I posed the following question to my Facebook friends: Do you feel you’re losing your grip on reality because of ‘shielding’ or not being able to move out of your ‘social bubble’ and because of mask wearing and social distancing?
I received a number of replies. This came from blogger Jacqui Lee: “Yes, the last month has been harder. Mood swings and a dreadfully monotonous pattern. Chores seem to be more depressing. Not seeing friends from different areas of life. But now we have a little freedom in Regional Victoria, unlike Melbourne, [we’re] back to shopping where we want, some cafes and pubs open with limited numbers, and live music. it helps.“
Another came from blogger Sue Leighton, who lives near Brisbane: “I’m certainly not losing my grip on reality. Like everything in life, it is what it is and one just has to deal with it. Given my limited mobility, the social distancing hasn’t been much of a problem for me, and, other than at the hospital last Monday, it’s the first time I had to wear a mask (very hot and made my glasses fog up). Like the majority of people, we follow the health directives – wash one’s hands frequently, avoid public places, and maintain social distancing. It’s not rocket science. I just wish the minority would do the same. In the interim, I play my music, cook, do the chores and get on with the day.”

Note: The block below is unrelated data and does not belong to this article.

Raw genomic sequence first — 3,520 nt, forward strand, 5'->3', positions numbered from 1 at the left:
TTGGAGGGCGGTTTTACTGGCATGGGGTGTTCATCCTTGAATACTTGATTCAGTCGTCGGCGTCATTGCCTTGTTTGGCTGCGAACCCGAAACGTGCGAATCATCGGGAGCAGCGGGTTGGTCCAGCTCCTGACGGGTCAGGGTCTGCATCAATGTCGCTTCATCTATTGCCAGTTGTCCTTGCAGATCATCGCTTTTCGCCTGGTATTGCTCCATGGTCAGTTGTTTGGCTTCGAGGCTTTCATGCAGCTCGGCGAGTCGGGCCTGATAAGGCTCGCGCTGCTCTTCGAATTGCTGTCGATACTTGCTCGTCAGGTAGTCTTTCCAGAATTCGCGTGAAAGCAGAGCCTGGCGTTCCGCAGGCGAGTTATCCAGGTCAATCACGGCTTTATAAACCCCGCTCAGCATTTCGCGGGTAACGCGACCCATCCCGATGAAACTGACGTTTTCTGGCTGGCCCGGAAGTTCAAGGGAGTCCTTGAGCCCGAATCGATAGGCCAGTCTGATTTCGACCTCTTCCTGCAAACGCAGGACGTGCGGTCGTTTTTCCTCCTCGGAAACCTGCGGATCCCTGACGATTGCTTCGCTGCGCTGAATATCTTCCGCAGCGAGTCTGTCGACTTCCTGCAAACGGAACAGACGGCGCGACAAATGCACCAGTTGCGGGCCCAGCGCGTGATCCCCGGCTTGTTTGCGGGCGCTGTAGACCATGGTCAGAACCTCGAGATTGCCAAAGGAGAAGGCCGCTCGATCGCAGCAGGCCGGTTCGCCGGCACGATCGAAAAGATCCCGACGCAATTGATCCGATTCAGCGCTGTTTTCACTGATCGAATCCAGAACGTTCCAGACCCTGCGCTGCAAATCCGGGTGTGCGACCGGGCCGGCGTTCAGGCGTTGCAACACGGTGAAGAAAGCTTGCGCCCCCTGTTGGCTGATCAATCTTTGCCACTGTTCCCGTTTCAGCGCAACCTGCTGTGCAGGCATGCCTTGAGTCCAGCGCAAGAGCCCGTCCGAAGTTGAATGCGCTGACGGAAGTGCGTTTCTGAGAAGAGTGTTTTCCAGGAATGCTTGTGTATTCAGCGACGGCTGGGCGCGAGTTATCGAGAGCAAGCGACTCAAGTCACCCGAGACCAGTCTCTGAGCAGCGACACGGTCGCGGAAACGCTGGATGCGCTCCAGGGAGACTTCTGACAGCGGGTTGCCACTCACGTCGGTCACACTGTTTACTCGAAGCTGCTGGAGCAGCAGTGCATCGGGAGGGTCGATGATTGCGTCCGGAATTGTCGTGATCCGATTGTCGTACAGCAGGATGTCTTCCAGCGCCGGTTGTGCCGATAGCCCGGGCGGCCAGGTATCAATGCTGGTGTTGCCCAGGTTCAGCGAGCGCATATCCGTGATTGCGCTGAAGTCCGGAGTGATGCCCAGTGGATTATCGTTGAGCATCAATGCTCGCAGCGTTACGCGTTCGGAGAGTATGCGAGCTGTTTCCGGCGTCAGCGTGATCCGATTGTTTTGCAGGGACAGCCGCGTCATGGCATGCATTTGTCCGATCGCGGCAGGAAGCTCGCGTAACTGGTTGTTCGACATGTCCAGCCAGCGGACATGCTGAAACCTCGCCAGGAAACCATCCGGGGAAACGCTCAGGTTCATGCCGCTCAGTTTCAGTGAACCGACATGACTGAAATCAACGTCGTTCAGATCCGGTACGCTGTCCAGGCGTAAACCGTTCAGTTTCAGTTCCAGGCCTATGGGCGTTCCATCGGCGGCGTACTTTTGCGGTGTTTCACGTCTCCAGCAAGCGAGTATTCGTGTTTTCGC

Libby English replied to Sue Leighton, saying: “It hasn’t really affected us either but we do live on a property and social distancing is the normal here? When we do venture out though we follow the guide lines put out by the health department here in QLD.